Research by Transport Research Laboratory (TRL) found that 17% of drivers who die in road crashes (more than one in six) have traces of illegal drugs in their system, which may have affected their driving.
Legal and illegal drugs can affect a driver’s body and mind, which can include:
- Slower Reaction Times
- Poor Concentration
- Confused Thinking
- Distorted Perception
- Blurred Vision
If you’re on prescribed medication, make sure you read the information leaflet that came with the medicine before driving. If in doubt speak to your doctor or pharmacist.
What can you do to be a good driver?
- Check yourself. If you’re on medication but think it may be affecting your ability to drive, don’t risk it and have a chat with a doctor or pharmacist.
- Only ever drive when you are sure that you’re in complete control of yourself and your vehicle. If you can’t be sure, find another way to travel.
- Let your friends know up front that you’re not into drugs and driving so if they’re going to put pressure on, they can save it and find another ride.
- Think about how you would handle a situation if you’re ever a passenger but you think that the driver may be unsafe due to drugs. What would you say? How could you remove yourself from that situation? How could you persuade the driver not to drive?
What’s the law?
You’re breaking the law if you’re driving and:
- You’re unfit to drive because you’re on legal or illegal drugs.
- You have certain levels of illegal drugs in your blood (even if they haven’t affected your driving).
What’s the punishment?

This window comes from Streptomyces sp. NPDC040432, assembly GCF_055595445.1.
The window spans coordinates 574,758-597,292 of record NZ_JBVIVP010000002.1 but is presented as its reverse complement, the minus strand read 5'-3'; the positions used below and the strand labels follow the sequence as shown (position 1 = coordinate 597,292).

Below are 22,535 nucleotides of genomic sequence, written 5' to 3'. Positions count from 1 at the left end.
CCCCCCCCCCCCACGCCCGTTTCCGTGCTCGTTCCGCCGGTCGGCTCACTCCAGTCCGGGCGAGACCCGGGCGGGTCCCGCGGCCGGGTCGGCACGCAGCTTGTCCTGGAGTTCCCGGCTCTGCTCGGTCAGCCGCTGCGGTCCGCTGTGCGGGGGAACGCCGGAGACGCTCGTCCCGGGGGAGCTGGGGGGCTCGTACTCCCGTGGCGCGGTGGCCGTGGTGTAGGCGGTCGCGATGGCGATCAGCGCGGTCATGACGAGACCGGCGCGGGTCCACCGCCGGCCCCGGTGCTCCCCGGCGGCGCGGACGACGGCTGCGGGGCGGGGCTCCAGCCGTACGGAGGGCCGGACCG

If you’re convicted of drug driving you’ll get:
- A minimum 1 year driving ban.
- An unlimited fine.
- Up to 6 months in prison.
- A criminal record.
- Your driving licence will also show you’ve been convicted for drug driving, this will last for 11 years.
- The penalty for causing death by dangerous driving under the influence of drugs is a prison sentence of up to 14 years.
A young motorist who had taken Ecstasy and Cocaine was jailed for seven years after his dangerous driving caused the death of two friends. Unqualified driver Josh had been driving too fast to negotiate a bend when he ploughed into a wall. The impact caused the car to literally spilt in two.
Josh, 21, was found to be one-and-a-half times over the drink drive limit and had traces of Ecstasy and Cocaine in his blood after the accident. He had been seen drinking during the day and a number of witnesses reported the car travelling excessively fast and slewing across the road. Josh survived the crash with minor injuries but his best friend Paul, 18, and another friend Callum, 20, were killed.
Accident and Emergency Consultant